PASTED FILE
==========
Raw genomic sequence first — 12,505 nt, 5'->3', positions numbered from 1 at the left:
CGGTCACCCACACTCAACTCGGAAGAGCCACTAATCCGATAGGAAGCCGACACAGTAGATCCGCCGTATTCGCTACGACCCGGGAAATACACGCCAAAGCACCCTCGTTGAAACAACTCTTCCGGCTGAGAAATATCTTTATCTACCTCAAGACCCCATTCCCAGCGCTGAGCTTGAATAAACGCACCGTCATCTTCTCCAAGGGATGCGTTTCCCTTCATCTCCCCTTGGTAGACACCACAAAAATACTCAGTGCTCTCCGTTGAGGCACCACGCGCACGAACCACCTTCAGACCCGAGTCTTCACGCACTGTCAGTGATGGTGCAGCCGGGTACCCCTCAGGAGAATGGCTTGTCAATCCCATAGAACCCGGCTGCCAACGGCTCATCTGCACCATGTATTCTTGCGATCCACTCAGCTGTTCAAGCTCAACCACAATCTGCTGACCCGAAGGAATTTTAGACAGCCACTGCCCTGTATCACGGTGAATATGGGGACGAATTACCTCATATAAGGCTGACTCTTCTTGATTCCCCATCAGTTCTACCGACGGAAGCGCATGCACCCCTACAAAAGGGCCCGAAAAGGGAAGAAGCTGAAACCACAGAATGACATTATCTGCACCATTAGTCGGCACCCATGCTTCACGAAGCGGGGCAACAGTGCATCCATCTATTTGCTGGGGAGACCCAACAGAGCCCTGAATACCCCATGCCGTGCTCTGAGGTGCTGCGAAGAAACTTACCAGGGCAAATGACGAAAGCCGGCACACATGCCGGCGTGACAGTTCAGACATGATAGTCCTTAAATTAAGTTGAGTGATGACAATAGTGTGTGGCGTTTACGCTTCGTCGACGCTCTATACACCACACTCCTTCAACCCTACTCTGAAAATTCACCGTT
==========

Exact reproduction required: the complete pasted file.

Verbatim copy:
Raw genomic sequence first — 12,505 nt, 5'->3', positions numbered from 1 at the left:
CGGTCACCCACACTCAACTCGGAAGAGCCACTAATCCGATAGGAAGCCGACACAGTAGATCCGCCGTATTCGCTACGACCCGGGAAATACACGCCAAAGCACCCTCGTTGAAACAACTCTTCCGGCTGAGAAATATCTTTATCTACCTCAAGACCCCATTCCCAGCGCTGAGCTTGAATAAACGCACCGTCATCTTCTCCAAGGGATGCGTTTCCCTTCATCTCCCCTTGGTAGACACCACAAAAATACTCAGTGCTCTCCGTTGAGGCACCACGCGCACGAACCACCTTCAGACCCGAGTCTTCACGCACTGTCAGTGATGGTGCAGCCGGGTACCCCTCAGGAGAATGGCTTGTCAATCCCATAGAACCCGGCTGCCAACGGCTCATCTGCACCATGTATTCTTGCGATCCACTCAGCTGTTCAAGCTCAACCACAATCTGCTGACCCGAAGGAATTTTAGACAGCCACTGCCCTGTATCACGGTGAATATGGGGACGAATTACCTCATATAAGGCTGACTCTTCTTGATTCCCCATCAGTTCTACCGACGGAAGCGCATGCACCCCTACAAAAGGGCCCGAAAAGGGAAGAAGCTGAAACCACAGAATGACATTATCTGCACCATTAGTCGGCACCCATGCTTCACGAAGCGGGGCAACAGTGCATCCATCTATTTGCTGGGGAGACCCAACAGAGCCCTGAATACCCCATGCCGTGCTCTGAGGTGCTGCGAAGAAACTTACCAGGGCAAATGACGAAAGCCGGCACACATGCCGGCGTGACAGTTCAGACATGATAGTCCTTAAATTAAGTTGAGTGATGACAATAGTGTGTGGCGTTTACGCTTCGTCGACGCTCTATACACCACACTCCTTCAACCCTACTCTGAAAATTCACCGTT